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Ecotricity appealing against planning permission refusal for North Dorset wind farm  

Credit:  By Stephen Bailey, Daily Echo, www.bournemouthecho.co.uk 21 September 2011 ~~

A green energy company is appealing against the refusal of planning permission for a wind farm in north Dorset.

Ecotricity said North Dorset District Council made the decision despite its own officers twice recommending approval.

The appeal will be lodged with the Planning Inspectorate in Bristol and there will then be a public hearing.

Mike Cheshire, spokesman for Ecotricity, said: “We are appealing the decision because this wind park, with just four graceful windmills, would be the very first in Dorset and would boost the county’s existing green energy resource by almost 50 per cent at a stroke.

“The majority of Dorset people say they support wind power. We can’t allow where our energy comes from to continue to be decided by whoever shouts the loudest.”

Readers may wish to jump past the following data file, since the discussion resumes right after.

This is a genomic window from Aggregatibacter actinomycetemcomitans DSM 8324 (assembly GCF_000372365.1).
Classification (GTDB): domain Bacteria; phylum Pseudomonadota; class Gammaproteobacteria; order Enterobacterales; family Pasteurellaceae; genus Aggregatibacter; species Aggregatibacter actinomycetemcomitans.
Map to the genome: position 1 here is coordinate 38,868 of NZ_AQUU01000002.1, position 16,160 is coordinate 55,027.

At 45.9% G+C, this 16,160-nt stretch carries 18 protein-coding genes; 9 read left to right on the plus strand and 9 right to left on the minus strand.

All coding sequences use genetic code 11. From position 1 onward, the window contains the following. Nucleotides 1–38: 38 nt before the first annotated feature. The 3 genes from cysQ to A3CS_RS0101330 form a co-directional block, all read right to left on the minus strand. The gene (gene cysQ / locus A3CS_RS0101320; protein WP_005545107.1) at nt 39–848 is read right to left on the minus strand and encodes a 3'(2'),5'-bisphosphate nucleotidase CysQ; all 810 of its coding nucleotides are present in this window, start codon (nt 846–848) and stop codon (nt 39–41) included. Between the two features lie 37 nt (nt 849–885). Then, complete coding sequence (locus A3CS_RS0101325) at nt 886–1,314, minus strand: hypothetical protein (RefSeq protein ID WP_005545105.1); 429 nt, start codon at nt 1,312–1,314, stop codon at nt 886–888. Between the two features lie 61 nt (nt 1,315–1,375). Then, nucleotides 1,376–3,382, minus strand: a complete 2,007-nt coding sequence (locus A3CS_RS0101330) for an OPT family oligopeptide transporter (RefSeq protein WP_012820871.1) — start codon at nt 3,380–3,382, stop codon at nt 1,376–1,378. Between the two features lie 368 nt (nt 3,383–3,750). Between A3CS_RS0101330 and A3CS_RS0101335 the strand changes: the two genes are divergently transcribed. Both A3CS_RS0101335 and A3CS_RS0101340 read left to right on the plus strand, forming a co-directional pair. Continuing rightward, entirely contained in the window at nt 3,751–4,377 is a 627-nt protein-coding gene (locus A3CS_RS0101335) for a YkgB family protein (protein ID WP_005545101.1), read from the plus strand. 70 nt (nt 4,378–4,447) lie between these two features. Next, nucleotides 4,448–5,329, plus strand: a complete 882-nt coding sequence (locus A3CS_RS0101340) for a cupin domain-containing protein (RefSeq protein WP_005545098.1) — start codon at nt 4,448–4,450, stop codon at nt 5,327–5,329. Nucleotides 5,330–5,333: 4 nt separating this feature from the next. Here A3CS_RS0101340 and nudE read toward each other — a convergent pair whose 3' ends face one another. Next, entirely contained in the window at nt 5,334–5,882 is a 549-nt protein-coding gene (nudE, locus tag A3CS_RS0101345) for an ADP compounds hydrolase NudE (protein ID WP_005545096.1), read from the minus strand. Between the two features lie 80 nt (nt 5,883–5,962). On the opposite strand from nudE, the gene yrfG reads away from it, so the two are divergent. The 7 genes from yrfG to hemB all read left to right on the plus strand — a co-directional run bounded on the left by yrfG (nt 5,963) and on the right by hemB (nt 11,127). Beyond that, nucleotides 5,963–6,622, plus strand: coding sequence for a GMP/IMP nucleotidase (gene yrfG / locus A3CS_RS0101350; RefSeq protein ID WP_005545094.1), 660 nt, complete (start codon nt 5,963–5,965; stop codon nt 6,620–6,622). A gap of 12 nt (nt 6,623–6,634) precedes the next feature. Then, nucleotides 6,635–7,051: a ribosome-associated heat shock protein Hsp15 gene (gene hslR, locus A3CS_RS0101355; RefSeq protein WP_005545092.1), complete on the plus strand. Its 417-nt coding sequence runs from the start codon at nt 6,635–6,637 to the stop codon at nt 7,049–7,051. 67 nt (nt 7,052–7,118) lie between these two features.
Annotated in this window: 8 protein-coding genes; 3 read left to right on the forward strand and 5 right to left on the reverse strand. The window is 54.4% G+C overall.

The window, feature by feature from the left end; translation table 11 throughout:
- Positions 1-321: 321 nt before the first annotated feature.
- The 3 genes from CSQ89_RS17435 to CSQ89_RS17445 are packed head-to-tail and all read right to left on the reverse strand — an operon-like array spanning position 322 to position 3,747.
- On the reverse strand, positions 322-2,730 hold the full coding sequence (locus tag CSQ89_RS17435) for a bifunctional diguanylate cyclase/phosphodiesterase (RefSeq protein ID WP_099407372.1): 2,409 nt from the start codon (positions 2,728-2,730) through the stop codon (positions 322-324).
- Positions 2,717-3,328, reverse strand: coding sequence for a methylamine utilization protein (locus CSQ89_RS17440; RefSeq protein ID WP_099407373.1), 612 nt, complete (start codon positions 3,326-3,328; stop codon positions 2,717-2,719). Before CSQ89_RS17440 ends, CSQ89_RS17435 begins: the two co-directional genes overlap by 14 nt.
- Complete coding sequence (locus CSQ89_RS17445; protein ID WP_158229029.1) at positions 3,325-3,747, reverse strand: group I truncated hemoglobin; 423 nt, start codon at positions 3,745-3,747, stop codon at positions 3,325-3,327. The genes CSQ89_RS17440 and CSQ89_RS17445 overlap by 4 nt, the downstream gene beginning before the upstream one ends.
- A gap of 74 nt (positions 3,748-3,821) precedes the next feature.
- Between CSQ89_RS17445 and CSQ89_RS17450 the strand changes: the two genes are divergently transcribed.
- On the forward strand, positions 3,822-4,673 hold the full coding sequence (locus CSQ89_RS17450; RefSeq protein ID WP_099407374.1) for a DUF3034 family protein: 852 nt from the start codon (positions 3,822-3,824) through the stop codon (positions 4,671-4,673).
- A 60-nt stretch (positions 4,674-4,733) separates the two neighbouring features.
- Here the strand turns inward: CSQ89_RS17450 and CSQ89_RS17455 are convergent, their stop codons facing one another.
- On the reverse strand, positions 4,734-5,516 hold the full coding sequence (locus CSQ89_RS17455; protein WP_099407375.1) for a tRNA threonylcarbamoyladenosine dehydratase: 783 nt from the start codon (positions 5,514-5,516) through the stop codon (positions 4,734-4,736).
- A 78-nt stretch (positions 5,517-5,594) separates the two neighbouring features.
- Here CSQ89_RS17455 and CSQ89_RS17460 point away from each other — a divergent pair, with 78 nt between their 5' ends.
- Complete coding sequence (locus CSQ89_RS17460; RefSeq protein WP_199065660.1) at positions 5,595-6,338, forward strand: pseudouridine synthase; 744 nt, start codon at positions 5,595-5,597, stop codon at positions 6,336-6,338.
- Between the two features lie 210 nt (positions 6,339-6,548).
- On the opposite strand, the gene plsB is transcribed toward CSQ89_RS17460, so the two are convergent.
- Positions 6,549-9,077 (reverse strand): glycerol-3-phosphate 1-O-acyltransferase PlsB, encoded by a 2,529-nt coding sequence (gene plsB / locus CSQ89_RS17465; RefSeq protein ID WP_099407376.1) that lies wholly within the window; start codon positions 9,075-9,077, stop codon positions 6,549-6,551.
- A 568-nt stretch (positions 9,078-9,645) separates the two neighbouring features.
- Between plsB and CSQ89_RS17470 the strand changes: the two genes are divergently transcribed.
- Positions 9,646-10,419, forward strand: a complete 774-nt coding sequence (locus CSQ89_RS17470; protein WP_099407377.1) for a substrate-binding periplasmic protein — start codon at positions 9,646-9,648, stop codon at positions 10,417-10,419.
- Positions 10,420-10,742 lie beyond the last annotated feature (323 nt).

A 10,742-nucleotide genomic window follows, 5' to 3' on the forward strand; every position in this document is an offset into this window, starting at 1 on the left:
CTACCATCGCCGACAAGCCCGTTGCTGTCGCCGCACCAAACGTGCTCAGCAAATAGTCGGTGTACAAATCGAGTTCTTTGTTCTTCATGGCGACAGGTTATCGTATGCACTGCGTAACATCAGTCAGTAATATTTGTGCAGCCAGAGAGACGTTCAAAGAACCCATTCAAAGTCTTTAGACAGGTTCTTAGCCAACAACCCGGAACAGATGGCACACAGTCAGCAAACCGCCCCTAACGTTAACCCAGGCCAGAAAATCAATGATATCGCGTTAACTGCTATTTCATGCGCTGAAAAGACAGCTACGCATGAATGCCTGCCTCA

The Daily Echo reported earlier this year that the council was believed to have set aside £40,000 in its capital budget to contest any appeal.

The 120 metre high turbines were planned for Silton, north west of Gillingham, and were rejected in March.

Around 400 placard-waving protesters gathered at Gillingham’s Riversmeet leisure centre as councillors arrived at the day-long meeting.

Ian Barter, secretary of the opposition group Save Our Silton, said the group would hold a meeting to plan its next step but said the appeal was ‘no surprise at all’.

He said: “You need to simply go by the facts. Two thousand people objected to them setting up the turbines, and I think 11 people spoke in favour. The figures speak for themselves.”

Source:  By Stephen Bailey, Daily Echo, www.bournemouthecho.co.uk 21 September 2011

This article is the work of the source indicated. Any opinions expressed in it are not necessarily those of National Wind Watch.

The copyright of this article resides with the author or publisher indicated. As part of its noncommercial effort to present the environmental, social, scientific, and economic issues of large-scale wind power development to a global audience seeking such information, National Wind Watch endeavors to observe “fair use” as provided for in section 107 of U.S. Copyright Law and similar “fair dealing” provisions of the copyright laws of other nations. Send requests to excerpt, general inquiries, and comments via e-mail.

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